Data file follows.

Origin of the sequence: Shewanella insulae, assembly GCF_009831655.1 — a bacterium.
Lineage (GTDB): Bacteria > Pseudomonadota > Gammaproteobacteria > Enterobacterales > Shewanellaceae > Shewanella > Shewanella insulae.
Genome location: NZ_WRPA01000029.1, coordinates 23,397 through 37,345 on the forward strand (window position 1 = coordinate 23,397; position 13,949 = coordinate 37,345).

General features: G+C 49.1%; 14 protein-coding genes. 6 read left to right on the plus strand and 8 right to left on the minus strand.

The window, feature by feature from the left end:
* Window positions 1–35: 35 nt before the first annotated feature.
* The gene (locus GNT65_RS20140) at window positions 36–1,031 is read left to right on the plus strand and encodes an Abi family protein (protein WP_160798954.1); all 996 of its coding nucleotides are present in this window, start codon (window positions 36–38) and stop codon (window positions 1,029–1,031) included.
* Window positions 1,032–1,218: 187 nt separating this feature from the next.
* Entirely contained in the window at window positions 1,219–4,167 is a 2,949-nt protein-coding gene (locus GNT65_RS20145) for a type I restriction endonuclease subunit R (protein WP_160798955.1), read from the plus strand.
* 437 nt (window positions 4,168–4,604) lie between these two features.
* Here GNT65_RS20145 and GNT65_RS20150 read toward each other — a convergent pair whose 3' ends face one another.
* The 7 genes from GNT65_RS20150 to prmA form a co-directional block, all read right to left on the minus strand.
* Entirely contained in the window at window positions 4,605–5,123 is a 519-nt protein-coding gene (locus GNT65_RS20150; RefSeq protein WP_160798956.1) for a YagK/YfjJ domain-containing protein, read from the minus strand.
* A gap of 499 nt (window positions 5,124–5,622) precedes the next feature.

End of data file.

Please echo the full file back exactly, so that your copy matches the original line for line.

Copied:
Origin of the sequence: Shewanella insulae, assembly GCF_009831655.1 — a bacterium.
Lineage (GTDB): Bacteria > Pseudomonadota > Gammaproteobacteria > Enterobacterales > Shewanellaceae > Shewanella > Shewanella insulae.
Genome location: NZ_WRPA01000029.1, coordinates 23,397 through 37,345 on the forward strand (window position 1 = coordinate 23,397; position 13,949 = coordinate 37,345).

General features: G+C 49.1%; 14 protein-coding genes. 6 read left to right on the plus strand and 8 right to left on the minus strand.

The window, feature by feature from the left end:
* Window positions 1–35: 35 nt before the first annotated feature.
* The gene (locus GNT65_RS20140) at window positions 36–1,031 is read left to right on the plus strand and encodes an Abi family protein (protein WP_160798954.1); all 996 of its coding nucleotides are present in this window, start codon (window positions 36–38) and stop codon (window positions 1,029–1,031) included.
* Window positions 1,032–1,218: 187 nt separating this feature from the next.
* Entirely contained in the window at window positions 1,219–4,167 is a 2,949-nt protein-coding gene (locus GNT65_RS20145) for a type I restriction endonuclease subunit R (protein WP_160798955.1), read from the plus strand.
* 437 nt (window positions 4,168–4,604) lie between these two features.
* Here GNT65_RS20145 and GNT65_RS20150 read toward each other — a convergent pair whose 3' ends face one another.
* The 7 genes from GNT65_RS20150 to prmA form a co-directional block, all read right to left on the minus strand.
* Entirely contained in the window at window positions 4,605–5,123 is a 519-nt protein-coding gene (locus GNT65_RS20150; RefSeq protein WP_160798956.1) for a YagK/YfjJ domain-containing protein, read from the minus strand.
* A gap of 499 nt (window positions 5,124–5,622) precedes the next feature.